Vehicle break-ins on the rise this year in Augusta

Automobile break-ins are up by 20 percent this year, prompting officers to go door-to-door in some hard-hit neighborhoods to spread safety tips.

Since July, investigators have charged 12 people with multiple instances of theft from vehicles. One person, whose name has not been released, is a suspect in at least 30 cases, and police continue to connect him to more cases, according to Richmond County Sheriff’s Lt. Lewis Blanchard.

On Thursday, employees from all divisions of the sheriff’s office went to the nearly 200 apartments at Lenox Place on the 3200 block of Wrightsboro Road, talking to residents and putting prevention brochures in doors and on windshields.

“It’s a two-fold thing,” Lt. Randy Prickett said of the event, which focused on two subjects that have caused concern.

That area of Wrightsboro Road has experienced several automobile break-ins and pedestrian fatalities in the last few years, Prickett said.

“They were very appreciative,” he added. “Working together is what it’s all about.”

Break-ins have been scattered across the county, but police are seeing the most cases generated downtown near Ellis Street, around some West Wheeler Parkway neighborhoods and also the Georgian Place Apartments off Wrightsboro Road.

According to Lt. Jimmy Young, this year’s total of 1,297 auto break-ins through July is nearly 300 more than the same period last year, which illustrates a problem to investigators. However, the number is still fewer than the 1,758 cases through July in 2011.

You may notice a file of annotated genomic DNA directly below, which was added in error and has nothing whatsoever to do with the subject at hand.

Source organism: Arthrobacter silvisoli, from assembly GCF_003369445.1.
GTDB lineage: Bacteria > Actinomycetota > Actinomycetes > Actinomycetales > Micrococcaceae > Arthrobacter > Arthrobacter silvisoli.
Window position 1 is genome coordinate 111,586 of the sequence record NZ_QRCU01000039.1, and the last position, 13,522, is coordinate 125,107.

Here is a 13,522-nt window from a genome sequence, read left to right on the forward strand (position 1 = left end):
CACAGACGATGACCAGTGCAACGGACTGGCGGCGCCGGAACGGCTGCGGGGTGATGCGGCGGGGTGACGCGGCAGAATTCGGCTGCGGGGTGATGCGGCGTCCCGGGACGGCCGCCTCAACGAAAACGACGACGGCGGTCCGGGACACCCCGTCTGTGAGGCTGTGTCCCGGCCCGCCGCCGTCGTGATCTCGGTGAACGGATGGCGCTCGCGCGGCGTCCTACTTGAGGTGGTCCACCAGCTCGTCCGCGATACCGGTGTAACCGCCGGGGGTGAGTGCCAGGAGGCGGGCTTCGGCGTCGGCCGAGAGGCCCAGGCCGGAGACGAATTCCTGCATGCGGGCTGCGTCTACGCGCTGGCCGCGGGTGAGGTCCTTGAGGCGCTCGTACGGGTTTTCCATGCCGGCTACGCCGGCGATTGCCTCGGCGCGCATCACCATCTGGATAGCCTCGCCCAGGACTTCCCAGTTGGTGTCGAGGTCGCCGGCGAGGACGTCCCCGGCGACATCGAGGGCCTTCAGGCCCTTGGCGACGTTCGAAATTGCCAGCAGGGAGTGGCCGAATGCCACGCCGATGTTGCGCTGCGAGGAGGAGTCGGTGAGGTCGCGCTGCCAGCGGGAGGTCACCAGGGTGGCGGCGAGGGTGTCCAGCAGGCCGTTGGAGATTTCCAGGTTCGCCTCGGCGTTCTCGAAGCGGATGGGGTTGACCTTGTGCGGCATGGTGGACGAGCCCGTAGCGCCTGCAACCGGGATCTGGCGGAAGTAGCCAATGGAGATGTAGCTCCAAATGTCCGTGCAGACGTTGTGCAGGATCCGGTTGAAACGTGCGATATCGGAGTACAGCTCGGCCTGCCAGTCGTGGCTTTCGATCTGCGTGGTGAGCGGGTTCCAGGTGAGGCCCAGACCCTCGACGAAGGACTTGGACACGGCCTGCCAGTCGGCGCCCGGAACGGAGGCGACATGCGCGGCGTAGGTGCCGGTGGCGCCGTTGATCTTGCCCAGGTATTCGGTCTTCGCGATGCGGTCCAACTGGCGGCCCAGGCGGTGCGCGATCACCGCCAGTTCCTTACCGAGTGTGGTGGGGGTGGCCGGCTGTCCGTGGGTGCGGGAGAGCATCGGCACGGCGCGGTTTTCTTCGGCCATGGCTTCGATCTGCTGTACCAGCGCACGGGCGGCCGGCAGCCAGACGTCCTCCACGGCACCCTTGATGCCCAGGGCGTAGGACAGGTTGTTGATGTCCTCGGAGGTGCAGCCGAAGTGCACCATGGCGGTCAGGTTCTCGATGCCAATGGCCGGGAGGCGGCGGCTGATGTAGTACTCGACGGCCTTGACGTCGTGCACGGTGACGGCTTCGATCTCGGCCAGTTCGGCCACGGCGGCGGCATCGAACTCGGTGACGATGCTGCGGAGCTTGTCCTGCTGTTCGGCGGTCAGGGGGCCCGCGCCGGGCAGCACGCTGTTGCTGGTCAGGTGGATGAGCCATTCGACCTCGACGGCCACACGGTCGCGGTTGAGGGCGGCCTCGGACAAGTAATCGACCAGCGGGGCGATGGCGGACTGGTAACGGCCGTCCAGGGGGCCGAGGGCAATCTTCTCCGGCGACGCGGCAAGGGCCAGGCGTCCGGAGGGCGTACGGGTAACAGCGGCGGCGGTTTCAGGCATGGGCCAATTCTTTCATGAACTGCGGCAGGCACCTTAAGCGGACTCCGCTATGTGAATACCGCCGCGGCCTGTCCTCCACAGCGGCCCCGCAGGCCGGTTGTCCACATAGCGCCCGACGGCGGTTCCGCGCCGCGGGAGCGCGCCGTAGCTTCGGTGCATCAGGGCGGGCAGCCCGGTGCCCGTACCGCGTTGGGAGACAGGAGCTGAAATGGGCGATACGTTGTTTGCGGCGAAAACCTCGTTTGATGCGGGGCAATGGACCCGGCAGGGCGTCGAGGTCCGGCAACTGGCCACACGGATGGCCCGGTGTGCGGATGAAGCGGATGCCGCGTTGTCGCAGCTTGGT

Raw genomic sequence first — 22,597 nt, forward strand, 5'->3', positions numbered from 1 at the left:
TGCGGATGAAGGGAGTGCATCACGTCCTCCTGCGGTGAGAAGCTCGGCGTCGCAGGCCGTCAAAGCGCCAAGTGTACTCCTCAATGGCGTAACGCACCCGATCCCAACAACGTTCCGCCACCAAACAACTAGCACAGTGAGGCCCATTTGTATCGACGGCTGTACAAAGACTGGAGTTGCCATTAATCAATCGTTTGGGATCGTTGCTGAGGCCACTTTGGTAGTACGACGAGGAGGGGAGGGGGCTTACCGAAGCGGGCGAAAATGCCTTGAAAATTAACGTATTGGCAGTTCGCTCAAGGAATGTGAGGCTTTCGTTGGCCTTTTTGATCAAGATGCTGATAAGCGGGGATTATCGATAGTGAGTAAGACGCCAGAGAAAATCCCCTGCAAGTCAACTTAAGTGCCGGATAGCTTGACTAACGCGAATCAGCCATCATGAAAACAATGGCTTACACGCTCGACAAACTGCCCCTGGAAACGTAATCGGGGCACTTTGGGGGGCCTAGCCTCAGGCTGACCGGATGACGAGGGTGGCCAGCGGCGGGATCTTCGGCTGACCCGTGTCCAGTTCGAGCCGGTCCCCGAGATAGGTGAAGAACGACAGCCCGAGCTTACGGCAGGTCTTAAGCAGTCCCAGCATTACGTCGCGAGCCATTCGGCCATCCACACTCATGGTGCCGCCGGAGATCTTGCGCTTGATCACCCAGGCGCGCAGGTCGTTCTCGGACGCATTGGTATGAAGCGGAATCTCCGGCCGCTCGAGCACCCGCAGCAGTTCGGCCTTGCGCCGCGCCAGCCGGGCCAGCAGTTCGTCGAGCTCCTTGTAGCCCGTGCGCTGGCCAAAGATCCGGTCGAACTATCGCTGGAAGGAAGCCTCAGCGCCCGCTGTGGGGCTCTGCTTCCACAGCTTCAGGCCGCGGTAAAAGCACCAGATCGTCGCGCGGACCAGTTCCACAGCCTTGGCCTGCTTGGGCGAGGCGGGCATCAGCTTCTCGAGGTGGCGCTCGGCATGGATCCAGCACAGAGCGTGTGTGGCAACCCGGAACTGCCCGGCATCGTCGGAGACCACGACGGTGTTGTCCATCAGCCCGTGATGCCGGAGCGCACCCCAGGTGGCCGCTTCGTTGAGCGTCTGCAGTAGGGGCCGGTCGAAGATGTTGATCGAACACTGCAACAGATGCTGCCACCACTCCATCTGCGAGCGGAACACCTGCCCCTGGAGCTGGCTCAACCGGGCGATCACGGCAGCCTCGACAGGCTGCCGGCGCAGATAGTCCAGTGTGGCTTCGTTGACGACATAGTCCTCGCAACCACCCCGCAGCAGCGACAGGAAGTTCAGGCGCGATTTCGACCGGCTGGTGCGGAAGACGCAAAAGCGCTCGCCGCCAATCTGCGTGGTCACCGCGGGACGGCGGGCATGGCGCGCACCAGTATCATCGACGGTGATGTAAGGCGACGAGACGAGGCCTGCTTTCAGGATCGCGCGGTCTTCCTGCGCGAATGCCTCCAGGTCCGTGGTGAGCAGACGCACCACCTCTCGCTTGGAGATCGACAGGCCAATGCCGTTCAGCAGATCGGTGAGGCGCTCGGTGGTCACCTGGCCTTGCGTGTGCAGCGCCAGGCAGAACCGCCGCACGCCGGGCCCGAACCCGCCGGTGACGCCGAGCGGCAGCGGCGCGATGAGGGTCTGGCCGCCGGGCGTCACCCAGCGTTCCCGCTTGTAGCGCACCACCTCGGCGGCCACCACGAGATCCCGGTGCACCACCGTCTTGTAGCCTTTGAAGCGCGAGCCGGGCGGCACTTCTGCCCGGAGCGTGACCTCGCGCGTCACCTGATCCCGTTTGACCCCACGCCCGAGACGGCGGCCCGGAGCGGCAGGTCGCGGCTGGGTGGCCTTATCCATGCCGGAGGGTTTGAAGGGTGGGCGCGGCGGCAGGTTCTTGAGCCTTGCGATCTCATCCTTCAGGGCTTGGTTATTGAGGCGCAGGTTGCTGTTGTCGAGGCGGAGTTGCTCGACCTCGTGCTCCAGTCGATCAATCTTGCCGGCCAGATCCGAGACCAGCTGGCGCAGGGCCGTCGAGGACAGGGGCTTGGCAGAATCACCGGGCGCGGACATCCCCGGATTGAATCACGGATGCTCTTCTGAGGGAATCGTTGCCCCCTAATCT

Investigators said they hope media blitzes, flyers and meetings with neighborhood associations will make people aware of the problem.

But summer is always the worst.

Blanchard said that most cases can be prevented just by locking the doors.

“When they have to break a window, they draw attention to themselves,” Blanchard said. “Breaking a window is not the method of choice.”

In interviews with suspects, investigators find that thieves are generally looking for a “grab and go.” They target items that can easily be carried, are left in plain sight, and even cases where there appears to be something of value hidden.

Investigators see lots of cases where people will hide purses or electronics with a blanket or coat, but a jacket on the seat signals a prize underneath to thieves.

“It’s never the victim’s fault, but don’t set yourself up to be a victim either,” Blanchard said.

A locked vehicle won’t be a deterrent in all cases, but most thieves told police they want to hit as many vehicles in a neighborhood or parking lot as they can at once.

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Sun, 12/04/2016 - 20:05

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